Odisha government to soon grant laterite deposits to Anil Agarwal's alumina project
BHUBANESHWAR: In what should serve as a relief for Anil Agarwal's alumina project, the Odisha government will soon grant three laterite deposits that can partially feed the company's controversial refinery in Kalahandi. Raw material uncertainty has plagued Vedanta Aluminium, now merged with Sesa Sterlite, ever since August of last year when localtribals, in a first of its kind referendum ordered by the Supreme Court, rejected the mining project.
Laterite, with some beneficiation and combined with the bauxite the company has been forced to import or source from Gujarat, can be used input to make alumina. According to senior official in the state and the company, the government has zeroed in on three such deposits, covering an area of 140 hectares near Jaipur, in Koraput district.
"They had 5-6 applications, and the government has approved proscpting leases for 3 deposits. This is for prospecting, it will then progress to a mining lease," said a senior government official who asked not to be named.
A 72mt bauxite deposit atop Niyamgiri hills was to be mined by the state firm, Odisha Mining Corporation for the 1million tone refinery. Local administration is scheduled to conduct a public hearing for the expansion of this refinery, from 1million tone annual capacity to 6mt, and of its captive power plant from 75 MW to 285 MWon Wednesday. A more long term solution to the project Patnaik's though will be a captive bauxite supply mined in the vicinity.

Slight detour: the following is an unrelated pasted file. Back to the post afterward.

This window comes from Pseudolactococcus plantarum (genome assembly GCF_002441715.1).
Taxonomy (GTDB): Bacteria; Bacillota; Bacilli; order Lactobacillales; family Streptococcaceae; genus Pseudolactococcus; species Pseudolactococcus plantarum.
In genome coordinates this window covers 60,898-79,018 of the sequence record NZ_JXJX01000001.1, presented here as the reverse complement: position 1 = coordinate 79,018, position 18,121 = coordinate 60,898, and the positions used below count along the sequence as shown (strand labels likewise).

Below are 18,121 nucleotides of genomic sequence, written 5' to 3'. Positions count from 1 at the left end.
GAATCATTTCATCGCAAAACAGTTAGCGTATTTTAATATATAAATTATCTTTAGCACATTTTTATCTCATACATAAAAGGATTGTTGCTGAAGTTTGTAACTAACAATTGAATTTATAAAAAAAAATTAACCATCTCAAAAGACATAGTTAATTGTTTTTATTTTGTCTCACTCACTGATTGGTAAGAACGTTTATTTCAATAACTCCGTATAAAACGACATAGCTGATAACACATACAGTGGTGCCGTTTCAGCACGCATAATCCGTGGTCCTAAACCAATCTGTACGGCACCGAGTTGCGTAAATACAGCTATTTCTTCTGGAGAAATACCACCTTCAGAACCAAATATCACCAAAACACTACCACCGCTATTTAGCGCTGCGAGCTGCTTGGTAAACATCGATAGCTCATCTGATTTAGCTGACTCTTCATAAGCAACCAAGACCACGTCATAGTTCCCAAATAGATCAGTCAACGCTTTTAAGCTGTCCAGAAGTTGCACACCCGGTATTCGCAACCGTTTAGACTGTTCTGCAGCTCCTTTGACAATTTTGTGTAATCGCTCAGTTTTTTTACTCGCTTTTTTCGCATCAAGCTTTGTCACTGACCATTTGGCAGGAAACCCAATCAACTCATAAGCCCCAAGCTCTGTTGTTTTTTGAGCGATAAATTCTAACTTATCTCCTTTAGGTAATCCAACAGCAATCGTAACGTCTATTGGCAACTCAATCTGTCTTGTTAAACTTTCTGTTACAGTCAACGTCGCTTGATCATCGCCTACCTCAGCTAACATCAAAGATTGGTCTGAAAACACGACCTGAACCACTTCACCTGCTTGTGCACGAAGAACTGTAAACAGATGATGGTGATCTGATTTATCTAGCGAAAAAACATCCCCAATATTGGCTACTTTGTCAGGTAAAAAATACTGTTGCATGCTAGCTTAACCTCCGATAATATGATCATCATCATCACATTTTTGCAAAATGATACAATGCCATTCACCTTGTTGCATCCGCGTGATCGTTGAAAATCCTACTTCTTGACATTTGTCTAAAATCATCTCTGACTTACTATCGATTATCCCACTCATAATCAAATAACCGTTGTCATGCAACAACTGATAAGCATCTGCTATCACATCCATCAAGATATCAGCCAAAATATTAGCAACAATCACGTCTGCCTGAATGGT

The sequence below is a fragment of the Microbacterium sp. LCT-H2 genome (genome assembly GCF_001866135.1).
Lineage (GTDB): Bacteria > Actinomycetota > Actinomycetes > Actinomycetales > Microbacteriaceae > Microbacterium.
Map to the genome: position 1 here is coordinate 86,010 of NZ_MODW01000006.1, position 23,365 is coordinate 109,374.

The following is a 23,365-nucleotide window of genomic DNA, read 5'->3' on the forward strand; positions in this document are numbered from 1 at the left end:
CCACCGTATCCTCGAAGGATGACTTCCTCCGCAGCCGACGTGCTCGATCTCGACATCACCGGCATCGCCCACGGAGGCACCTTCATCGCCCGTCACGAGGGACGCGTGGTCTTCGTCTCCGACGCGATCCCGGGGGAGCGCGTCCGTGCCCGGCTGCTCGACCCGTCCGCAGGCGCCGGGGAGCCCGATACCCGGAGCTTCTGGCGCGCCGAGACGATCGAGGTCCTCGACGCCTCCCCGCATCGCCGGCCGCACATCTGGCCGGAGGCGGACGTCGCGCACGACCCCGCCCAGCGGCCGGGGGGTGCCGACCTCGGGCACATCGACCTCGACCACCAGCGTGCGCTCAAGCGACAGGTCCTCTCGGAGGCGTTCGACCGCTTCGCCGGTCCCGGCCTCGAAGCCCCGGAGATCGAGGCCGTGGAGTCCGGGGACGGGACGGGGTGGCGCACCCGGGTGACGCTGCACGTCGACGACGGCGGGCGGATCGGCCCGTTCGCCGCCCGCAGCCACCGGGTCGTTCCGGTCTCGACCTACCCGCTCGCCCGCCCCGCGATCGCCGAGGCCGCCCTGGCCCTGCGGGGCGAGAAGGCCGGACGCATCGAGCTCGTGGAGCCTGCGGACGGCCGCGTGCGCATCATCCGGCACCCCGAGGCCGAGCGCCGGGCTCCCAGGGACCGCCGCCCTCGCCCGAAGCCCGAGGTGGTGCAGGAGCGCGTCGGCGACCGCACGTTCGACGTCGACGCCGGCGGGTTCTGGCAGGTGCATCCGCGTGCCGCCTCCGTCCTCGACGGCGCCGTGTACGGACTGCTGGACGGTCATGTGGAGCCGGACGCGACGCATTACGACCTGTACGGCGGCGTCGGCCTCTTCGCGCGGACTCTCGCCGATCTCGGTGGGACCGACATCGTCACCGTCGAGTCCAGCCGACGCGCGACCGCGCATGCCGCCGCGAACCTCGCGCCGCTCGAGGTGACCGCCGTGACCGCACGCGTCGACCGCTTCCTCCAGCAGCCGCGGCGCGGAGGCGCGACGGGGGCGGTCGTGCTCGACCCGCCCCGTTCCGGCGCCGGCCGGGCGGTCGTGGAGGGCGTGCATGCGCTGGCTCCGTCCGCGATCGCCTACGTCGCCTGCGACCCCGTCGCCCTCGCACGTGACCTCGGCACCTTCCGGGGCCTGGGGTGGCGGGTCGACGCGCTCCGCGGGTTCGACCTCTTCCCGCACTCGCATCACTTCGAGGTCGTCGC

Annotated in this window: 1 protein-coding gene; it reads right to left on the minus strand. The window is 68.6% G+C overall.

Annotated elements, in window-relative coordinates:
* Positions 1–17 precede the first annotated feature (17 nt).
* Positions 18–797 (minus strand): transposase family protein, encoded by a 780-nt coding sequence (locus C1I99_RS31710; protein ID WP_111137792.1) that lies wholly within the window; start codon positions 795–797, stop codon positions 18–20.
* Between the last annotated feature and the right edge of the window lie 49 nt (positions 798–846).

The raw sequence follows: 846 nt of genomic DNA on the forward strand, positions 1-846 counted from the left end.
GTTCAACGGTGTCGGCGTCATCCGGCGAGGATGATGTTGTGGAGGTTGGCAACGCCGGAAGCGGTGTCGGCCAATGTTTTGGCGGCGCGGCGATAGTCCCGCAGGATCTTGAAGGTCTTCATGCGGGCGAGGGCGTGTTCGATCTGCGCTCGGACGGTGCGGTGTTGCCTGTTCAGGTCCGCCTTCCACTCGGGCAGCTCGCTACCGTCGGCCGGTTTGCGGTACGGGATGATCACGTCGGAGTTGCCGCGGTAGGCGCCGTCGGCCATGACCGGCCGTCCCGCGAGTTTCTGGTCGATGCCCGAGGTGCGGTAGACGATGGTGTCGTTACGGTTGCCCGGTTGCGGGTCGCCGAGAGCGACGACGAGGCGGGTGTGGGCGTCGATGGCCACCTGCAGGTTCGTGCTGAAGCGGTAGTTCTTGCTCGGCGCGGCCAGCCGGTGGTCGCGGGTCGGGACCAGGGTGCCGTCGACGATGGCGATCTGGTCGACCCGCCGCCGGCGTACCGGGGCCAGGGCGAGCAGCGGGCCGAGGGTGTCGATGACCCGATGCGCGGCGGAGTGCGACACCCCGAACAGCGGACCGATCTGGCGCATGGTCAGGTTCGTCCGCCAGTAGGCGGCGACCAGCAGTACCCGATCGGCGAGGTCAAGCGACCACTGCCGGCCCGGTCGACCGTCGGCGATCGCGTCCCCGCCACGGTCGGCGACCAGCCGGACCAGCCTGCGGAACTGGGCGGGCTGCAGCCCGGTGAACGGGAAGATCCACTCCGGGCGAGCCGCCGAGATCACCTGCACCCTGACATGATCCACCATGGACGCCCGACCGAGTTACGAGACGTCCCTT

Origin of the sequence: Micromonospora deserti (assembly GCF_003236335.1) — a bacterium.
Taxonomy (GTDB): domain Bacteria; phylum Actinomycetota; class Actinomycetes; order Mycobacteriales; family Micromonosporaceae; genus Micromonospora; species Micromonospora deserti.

According to those in the know, Naveen Patnaik's government is pushing for OMC to develop the 224 mt Karlapat deposit, and the smaller 22mt deposit of Majingamali that can then supply raw material to Sesa Sterlite's aluminum project. The stat has recommended the two deposits be reserved for its PSU; The centre is yet to approve these allocations to OMC.
Sesa Sterlite claims to have invested Rs 50,000 crore in setting up this alumina refinery and a 0.5mtpa smelter and captive 1215 MW power plant in Jharsuguda, banking on their MoU with OMC for a supply of 150 million tones of bauxite. The project has been battling opposition from both local tribals opposed to the mining, environmentalist who they claim are funded by global rivals, and Congress politicians of the former UPA government.
Laterite, unlike bauxite, figures in the list of 'minor' industrial minerals, and its exploitation will not require central government approval. According to former state mines minister, the company has already experimented with laterite from Andhra Pradesh.